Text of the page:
Cole tries one last time after taking the bag from me to get me to listen to him, almost pleading at this point.
“Ari, come on. I deserve a chance to tell you everything before you kick me out.” He looks at me with pleading eyes, but I am far beyond falling for that shit.
“I don’t deserve what you’ve put me through.” I say bluntly. “Obviously you’re not the man I thought you were.”
He rolls his eyes there, and I just open the door and wave him out. “Good luck,” I say, gesturing at the walkway and waiting for him to leave.
Cole picks up the bag and his pillows from the living room and walks over to the door. “Bye, Ari. Call me when you’re ready to talk.” He dips the bag onto his arm, reaches to pat my head and then walks out. I slam the door shut behind him, and slide down along the door, putting my head in my hands and breathing slowly to attempt and lower my racing heartbeat.
Six Months Later
I run into Cole’s older sister Carly at my favorite beach one sunny weekend. She’s alone, and when she walks over to me, I don’t immediately realize it’s her. Carly and I got along fabulously while Cole and I were close, and I can’t deny that I’ve missed her company in the last couple of months since my relationship with Cole ended. Their family was originally from Destin, though Carly moved to Jacksonville soon after Cole and I graduated from Florida State.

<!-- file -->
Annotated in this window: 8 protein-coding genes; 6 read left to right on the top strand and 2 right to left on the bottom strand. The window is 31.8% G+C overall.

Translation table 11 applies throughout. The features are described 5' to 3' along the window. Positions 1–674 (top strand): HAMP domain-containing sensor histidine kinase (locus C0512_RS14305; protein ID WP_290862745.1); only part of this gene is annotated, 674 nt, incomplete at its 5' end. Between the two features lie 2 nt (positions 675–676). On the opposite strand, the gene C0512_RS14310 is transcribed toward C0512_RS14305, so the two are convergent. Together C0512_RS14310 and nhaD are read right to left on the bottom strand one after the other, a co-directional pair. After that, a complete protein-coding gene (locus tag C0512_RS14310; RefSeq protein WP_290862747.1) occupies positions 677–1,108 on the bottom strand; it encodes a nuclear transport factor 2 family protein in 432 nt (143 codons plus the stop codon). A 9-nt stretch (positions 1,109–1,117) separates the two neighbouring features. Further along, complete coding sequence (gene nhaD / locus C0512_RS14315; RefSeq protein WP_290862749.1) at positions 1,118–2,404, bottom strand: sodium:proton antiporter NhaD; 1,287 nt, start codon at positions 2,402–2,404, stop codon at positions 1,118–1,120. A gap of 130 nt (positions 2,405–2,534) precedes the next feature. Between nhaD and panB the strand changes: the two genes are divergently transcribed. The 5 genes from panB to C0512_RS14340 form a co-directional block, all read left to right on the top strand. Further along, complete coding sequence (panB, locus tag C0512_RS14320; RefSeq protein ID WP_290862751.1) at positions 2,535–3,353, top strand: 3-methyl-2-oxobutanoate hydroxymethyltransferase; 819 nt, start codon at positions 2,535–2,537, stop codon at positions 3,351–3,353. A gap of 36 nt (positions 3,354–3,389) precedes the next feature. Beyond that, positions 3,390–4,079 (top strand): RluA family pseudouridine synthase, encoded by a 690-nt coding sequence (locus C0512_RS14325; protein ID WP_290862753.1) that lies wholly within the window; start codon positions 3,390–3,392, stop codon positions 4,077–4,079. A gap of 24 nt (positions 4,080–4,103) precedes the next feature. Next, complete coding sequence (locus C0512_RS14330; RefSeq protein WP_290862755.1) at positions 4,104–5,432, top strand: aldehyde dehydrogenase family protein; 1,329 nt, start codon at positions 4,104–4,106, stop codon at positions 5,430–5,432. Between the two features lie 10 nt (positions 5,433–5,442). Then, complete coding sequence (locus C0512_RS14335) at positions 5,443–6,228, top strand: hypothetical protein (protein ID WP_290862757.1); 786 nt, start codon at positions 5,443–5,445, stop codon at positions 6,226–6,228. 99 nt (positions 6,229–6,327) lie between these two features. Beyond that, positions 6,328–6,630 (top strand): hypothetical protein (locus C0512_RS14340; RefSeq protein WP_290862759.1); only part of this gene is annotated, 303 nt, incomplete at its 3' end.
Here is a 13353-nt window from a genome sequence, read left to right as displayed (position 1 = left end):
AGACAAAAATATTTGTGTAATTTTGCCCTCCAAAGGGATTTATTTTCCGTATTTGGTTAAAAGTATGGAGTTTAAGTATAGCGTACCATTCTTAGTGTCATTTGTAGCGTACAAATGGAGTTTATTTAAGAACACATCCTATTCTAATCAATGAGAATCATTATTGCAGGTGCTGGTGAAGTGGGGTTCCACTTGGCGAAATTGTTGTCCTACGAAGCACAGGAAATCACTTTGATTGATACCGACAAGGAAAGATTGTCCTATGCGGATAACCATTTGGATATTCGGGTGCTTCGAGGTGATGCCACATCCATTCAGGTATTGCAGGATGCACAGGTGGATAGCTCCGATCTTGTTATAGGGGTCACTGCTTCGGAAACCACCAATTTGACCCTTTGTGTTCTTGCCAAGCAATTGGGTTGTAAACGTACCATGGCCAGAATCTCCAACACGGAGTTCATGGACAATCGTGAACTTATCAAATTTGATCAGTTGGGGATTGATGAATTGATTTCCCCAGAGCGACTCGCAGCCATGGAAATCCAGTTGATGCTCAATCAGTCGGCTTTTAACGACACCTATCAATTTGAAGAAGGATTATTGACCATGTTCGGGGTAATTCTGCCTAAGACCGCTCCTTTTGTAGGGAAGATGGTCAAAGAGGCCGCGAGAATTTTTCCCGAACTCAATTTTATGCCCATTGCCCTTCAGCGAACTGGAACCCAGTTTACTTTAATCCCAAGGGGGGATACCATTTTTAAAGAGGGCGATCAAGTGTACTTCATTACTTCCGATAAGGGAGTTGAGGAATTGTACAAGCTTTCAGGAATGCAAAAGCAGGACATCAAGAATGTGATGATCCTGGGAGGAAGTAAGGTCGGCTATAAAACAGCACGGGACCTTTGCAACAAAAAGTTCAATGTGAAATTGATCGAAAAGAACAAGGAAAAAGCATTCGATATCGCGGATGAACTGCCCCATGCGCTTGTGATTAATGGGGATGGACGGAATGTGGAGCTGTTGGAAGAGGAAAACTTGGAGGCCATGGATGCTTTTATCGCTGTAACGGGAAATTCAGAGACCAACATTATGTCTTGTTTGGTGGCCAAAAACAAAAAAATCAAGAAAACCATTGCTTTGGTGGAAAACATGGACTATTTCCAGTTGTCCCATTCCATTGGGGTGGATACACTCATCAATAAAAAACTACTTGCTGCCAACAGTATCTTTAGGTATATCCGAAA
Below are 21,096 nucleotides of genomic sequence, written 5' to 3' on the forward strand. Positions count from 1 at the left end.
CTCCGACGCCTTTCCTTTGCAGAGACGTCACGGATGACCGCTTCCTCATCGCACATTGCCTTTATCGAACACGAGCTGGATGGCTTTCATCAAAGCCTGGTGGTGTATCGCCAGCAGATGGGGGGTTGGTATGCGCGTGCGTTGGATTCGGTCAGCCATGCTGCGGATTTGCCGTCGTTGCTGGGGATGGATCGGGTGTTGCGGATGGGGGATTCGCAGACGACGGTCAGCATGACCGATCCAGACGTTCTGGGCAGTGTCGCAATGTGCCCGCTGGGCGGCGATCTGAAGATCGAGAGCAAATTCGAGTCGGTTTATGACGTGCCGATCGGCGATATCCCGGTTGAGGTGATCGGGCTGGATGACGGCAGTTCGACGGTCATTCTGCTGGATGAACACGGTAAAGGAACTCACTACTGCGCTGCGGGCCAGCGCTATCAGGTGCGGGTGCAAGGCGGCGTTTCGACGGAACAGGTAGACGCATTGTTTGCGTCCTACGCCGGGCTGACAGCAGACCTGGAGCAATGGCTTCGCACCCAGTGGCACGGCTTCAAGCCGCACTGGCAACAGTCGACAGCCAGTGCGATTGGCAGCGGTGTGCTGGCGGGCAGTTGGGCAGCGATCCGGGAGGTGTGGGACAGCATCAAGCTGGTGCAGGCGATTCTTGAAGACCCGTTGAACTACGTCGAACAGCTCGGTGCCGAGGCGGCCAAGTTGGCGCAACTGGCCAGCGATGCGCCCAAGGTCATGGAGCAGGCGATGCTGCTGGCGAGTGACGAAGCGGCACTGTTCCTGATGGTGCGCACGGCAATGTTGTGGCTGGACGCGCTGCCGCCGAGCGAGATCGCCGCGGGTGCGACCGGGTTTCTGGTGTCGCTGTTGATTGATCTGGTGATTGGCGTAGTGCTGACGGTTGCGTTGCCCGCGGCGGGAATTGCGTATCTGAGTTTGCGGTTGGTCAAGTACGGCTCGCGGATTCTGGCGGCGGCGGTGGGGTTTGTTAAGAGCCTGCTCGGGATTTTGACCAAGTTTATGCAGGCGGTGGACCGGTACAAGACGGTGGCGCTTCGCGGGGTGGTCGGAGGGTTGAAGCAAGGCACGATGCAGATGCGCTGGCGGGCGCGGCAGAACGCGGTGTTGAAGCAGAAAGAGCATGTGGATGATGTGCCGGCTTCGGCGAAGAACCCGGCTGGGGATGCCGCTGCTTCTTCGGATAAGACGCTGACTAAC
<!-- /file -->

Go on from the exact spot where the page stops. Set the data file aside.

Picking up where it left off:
Carly asks if she can put her towel next to mine, and I nod, putting my headphones back in their case and sitting up. She lays down and we sit in silence for a few minutes, the waves crashing in the background filling the silence between us.
Eventually, she breaks it. “I’ve missed you, girl.”
I nod, smiling sadly. “Me too.”
We go back to sitting in silence and just enjoy the moment. Before Cole and I stopped speaking, Carly and I spent many a day at this very beach, unwinding and just hanging out. My job made it difficult for me to make many friends, but Carly was an easy, steady presence in my life for almost as long as Cole was.
As the sun shifts across the sky, Carly and I chat about her new job as well as my upcoming travel plans. We have plenty to catch up about, and spend the day quietly enjoying each other’s company; Carly is as comfortable to be around as ever, even after all the time we had spent apart. She is certainly aware of the situation with Cole at the present, but is kind enough not to bring it or even him up immediately.
When the sun starts setting, she rolls over and I can tell she’s wanting to ask if I miss Cole, or if I’ve talked to him at all. Because I love Carly, I save her the energy of figuring out how to word it.
“Sometimes I do miss him. But I still don’t want to talk to him.”
I roll back onto my back, facing the setting sun once more. “I just want to move on. It’s just easier to forget.”
She nods. “Maybe you’ll come back together and be friends again someday.”
Out of politeness, I say, “maybe someday.” But we both know that as certain as the waves crashing on the beach, Cole will stay in my memory, and that’s how it was meant to be.